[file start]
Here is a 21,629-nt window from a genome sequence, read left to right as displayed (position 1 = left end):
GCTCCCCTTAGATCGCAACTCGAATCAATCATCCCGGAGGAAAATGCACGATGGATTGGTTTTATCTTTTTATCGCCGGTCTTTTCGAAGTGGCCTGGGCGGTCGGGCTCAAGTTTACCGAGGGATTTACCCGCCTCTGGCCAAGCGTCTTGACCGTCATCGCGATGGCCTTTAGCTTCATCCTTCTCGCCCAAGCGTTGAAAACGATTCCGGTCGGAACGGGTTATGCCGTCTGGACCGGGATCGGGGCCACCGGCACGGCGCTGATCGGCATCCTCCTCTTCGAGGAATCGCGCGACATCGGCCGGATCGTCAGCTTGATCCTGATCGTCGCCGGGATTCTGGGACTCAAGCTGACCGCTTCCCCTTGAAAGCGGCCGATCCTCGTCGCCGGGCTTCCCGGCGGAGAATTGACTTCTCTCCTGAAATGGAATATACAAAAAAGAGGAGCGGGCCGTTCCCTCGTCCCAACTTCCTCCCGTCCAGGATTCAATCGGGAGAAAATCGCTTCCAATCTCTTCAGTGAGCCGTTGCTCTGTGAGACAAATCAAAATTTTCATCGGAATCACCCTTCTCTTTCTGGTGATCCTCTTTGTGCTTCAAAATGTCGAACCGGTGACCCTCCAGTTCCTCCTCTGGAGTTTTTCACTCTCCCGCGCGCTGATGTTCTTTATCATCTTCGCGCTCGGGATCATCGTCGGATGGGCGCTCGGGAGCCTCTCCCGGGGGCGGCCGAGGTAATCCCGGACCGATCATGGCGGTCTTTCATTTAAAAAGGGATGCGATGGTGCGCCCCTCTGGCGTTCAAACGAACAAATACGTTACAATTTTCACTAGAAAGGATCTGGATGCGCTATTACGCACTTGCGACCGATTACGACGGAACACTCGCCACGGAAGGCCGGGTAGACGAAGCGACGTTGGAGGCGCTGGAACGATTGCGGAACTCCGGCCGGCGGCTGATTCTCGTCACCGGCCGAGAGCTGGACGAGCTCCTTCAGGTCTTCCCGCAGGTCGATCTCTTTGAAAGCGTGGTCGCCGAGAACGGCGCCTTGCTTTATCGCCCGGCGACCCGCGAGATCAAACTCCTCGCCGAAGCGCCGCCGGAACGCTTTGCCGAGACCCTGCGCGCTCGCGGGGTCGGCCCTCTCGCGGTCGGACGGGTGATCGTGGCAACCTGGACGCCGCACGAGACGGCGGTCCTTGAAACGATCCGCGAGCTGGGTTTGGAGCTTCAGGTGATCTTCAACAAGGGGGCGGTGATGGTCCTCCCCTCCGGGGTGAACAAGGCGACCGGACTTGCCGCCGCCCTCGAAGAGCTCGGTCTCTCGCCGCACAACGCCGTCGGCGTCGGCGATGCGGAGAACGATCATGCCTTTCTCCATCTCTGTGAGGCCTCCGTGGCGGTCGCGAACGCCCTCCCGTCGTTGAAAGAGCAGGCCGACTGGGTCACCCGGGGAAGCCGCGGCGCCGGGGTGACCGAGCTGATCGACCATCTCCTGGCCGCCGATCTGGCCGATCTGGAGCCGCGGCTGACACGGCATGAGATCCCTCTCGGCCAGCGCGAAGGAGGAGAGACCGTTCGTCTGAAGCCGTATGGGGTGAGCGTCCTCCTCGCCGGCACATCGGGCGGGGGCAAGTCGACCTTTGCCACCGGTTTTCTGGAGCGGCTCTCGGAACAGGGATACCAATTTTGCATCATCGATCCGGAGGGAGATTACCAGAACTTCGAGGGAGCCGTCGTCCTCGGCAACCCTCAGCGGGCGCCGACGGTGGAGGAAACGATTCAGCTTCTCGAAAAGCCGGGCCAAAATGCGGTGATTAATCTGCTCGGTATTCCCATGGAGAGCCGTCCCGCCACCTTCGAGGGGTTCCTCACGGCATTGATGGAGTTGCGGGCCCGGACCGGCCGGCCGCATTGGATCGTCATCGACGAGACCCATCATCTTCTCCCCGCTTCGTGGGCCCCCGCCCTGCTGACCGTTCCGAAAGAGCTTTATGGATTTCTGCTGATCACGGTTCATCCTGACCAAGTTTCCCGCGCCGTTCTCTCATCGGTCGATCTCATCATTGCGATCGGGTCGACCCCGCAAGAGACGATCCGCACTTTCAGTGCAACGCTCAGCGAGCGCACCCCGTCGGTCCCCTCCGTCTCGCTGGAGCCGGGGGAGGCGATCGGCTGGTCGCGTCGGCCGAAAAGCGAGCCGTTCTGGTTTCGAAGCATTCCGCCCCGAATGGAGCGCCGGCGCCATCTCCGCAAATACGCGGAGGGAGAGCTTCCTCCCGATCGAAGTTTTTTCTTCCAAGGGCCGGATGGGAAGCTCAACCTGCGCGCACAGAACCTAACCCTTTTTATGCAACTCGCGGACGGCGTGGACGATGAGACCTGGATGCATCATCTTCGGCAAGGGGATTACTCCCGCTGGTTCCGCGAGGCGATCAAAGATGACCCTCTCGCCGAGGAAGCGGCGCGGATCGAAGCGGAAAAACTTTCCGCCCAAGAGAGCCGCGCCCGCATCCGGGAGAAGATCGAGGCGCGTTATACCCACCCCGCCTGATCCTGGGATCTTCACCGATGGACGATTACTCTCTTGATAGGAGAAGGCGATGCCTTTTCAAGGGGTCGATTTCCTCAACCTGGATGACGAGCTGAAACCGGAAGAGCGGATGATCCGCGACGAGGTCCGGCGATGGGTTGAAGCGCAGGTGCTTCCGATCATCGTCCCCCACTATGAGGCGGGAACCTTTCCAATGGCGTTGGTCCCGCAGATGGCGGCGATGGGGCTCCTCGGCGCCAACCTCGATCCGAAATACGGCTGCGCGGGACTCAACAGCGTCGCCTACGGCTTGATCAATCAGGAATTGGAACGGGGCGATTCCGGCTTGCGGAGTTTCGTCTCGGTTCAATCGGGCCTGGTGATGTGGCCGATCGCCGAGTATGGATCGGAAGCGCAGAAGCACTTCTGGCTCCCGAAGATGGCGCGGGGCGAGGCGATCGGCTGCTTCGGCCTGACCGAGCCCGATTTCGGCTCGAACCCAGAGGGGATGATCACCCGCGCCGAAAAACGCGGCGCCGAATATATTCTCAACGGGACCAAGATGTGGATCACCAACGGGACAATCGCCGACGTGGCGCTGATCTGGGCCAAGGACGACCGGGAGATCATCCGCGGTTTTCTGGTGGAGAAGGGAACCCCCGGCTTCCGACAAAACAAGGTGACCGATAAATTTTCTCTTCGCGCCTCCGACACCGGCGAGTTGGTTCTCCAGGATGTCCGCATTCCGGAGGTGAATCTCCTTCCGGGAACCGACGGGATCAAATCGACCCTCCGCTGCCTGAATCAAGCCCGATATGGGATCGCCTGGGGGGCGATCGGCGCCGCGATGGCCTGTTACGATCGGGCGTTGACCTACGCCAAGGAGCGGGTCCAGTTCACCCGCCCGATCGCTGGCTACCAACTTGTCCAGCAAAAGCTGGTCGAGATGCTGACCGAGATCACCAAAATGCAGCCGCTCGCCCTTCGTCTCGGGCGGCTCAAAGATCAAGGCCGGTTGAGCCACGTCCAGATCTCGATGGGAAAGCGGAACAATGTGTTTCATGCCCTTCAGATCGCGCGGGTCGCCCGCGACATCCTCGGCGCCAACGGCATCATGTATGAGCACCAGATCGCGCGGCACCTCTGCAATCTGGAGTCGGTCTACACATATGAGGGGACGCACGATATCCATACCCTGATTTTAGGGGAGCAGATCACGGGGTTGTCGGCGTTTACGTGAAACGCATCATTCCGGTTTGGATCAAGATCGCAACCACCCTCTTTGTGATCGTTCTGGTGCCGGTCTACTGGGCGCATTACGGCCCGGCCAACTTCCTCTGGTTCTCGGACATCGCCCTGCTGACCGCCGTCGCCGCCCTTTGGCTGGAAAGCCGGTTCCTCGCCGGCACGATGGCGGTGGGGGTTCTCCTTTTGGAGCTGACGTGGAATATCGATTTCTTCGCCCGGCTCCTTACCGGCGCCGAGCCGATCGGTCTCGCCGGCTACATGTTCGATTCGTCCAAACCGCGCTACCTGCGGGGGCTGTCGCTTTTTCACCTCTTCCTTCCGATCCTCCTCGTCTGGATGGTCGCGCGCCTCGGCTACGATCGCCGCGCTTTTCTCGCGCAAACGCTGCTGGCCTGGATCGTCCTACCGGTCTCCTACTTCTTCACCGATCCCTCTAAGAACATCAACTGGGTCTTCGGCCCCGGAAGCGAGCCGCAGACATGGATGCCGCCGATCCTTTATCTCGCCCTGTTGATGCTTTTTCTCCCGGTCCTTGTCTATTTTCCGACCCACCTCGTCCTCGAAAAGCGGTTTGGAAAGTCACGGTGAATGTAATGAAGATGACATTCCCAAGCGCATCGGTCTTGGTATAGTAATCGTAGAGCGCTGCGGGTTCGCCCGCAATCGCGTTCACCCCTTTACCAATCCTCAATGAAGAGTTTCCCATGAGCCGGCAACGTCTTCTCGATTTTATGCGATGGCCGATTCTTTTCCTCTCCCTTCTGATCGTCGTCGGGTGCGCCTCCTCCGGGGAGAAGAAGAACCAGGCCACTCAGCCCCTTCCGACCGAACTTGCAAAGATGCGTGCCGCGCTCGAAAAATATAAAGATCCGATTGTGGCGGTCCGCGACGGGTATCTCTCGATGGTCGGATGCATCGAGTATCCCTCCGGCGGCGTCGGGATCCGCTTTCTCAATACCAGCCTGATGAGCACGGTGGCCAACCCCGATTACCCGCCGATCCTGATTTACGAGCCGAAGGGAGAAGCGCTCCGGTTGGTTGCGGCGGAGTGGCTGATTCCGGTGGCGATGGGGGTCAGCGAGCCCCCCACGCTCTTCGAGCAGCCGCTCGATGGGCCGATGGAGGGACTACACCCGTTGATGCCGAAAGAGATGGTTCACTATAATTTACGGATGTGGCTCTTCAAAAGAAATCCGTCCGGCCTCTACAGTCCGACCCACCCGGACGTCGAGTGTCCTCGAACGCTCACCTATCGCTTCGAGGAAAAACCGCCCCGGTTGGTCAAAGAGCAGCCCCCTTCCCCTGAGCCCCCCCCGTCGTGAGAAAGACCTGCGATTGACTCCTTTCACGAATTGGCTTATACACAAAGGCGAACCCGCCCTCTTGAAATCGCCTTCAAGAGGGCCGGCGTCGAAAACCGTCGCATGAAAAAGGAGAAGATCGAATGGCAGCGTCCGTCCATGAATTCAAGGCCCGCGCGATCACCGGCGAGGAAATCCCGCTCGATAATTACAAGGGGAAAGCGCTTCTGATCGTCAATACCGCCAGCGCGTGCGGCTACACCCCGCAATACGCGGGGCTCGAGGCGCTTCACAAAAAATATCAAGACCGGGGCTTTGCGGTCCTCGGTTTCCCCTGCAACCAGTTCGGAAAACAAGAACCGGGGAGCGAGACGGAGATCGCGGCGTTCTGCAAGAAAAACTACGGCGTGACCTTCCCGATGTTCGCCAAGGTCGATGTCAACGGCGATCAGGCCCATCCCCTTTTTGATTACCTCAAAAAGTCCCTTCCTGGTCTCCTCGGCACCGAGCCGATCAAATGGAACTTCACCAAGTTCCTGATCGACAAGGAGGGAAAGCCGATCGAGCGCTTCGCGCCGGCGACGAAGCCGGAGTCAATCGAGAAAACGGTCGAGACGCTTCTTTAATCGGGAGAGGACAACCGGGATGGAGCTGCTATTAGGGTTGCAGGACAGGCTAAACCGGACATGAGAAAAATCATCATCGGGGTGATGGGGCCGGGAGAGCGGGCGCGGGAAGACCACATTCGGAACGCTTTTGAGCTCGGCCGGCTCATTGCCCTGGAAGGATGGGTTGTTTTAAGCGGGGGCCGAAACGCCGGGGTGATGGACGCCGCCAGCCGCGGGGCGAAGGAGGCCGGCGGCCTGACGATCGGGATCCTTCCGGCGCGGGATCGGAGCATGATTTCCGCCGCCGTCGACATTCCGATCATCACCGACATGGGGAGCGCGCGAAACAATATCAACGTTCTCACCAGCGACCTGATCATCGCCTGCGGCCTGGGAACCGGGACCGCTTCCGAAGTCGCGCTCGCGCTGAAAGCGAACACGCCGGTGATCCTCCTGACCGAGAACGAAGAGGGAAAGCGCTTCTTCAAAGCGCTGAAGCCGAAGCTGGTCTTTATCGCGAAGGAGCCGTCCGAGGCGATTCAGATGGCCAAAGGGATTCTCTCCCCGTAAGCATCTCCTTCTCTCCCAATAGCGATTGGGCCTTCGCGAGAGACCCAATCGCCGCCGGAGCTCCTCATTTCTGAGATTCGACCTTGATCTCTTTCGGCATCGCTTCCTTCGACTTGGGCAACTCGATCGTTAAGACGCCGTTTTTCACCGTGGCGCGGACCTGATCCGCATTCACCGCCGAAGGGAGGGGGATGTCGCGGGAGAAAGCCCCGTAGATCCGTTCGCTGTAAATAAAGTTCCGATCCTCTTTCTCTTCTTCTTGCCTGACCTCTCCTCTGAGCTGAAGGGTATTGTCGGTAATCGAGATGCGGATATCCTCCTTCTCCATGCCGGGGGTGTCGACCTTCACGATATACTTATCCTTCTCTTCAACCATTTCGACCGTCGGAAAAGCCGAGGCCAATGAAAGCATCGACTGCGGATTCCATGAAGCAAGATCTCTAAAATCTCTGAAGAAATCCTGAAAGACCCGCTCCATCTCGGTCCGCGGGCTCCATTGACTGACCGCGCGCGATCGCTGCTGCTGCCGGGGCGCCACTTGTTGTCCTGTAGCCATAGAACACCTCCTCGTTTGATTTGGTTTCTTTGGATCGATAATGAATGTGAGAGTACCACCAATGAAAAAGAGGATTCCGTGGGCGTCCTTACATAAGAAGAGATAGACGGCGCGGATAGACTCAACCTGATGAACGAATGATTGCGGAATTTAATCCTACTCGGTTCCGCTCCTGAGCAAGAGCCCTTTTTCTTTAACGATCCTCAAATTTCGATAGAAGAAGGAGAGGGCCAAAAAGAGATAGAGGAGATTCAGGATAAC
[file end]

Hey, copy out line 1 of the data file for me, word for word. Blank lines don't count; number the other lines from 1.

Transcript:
Here is a 21,629-nt window from a genome sequence, read left to right as displayed (position 1 = left end):